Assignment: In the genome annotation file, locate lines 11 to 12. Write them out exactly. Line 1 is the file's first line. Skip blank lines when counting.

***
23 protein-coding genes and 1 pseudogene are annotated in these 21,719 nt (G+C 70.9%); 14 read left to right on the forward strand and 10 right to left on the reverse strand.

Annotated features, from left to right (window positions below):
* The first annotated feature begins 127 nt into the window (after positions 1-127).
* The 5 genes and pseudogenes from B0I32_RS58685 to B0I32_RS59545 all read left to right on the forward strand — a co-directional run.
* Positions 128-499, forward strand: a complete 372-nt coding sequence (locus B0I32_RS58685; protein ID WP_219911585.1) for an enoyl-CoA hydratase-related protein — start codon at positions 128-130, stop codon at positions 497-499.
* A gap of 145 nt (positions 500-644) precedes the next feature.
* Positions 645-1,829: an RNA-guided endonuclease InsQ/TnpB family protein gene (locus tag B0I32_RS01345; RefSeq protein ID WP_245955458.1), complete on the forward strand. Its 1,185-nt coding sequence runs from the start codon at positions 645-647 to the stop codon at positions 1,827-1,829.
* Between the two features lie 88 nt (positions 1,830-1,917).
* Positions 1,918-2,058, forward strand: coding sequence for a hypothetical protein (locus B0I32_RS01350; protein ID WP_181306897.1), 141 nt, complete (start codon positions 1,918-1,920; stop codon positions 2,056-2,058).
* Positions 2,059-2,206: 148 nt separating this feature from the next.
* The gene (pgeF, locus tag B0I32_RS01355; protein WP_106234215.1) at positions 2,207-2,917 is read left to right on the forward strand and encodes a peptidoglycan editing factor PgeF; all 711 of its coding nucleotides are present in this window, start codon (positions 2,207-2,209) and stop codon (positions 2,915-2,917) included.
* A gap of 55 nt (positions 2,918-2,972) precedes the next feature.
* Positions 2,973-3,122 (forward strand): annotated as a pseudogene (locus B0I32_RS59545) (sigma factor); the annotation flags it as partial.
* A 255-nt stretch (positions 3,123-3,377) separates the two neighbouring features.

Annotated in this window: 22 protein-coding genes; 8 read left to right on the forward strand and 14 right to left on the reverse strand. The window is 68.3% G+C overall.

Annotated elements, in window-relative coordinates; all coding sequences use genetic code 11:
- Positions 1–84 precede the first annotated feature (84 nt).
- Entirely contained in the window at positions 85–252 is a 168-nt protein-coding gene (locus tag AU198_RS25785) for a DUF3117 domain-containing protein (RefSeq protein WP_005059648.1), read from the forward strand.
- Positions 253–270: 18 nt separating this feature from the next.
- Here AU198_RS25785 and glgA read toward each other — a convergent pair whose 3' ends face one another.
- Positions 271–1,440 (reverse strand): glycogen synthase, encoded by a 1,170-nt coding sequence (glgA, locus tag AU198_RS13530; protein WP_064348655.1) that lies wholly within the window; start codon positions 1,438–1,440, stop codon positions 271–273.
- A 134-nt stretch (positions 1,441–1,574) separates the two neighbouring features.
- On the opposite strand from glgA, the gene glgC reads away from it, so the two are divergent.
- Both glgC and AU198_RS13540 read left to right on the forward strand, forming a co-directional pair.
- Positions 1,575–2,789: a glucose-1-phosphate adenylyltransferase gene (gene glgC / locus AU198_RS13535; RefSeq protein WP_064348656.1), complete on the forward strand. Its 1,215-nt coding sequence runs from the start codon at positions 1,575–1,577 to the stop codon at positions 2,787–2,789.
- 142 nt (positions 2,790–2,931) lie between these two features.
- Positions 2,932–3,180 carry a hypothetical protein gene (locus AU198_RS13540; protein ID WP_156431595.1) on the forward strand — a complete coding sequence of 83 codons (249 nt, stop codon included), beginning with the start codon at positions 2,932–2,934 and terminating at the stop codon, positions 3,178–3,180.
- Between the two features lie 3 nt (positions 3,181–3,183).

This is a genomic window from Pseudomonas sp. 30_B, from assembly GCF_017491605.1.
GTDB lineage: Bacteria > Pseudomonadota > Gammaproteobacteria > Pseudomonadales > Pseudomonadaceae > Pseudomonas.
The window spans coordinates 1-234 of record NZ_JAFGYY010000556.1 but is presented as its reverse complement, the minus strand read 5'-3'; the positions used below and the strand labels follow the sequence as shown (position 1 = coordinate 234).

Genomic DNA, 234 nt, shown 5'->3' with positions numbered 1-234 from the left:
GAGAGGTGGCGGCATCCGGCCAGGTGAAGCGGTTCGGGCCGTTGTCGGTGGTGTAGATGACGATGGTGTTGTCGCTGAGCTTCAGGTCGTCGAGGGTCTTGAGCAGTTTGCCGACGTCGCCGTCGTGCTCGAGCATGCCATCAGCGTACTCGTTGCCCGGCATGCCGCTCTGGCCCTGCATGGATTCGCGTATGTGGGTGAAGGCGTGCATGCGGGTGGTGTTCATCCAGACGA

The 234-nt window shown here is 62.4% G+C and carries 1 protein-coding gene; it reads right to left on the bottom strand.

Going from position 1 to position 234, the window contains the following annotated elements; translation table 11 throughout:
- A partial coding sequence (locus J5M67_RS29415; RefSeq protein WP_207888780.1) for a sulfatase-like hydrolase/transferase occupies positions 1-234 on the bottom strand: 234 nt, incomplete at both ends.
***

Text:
* The gene (pgeF, locus tag B0I32_RS01355; protein WP_106234215.1) at positions 2,207-2,917 is read left to right on the forward strand and encodes a peptidoglycan editing factor PgeF; all 711 of its coding nucleotides are present in this window, start codon (positions 2,207-2,209) and stop codon (positions 2,915-2,917) included.
* A gap of 55 nt (positions 2,918-2,972) precedes the next feature.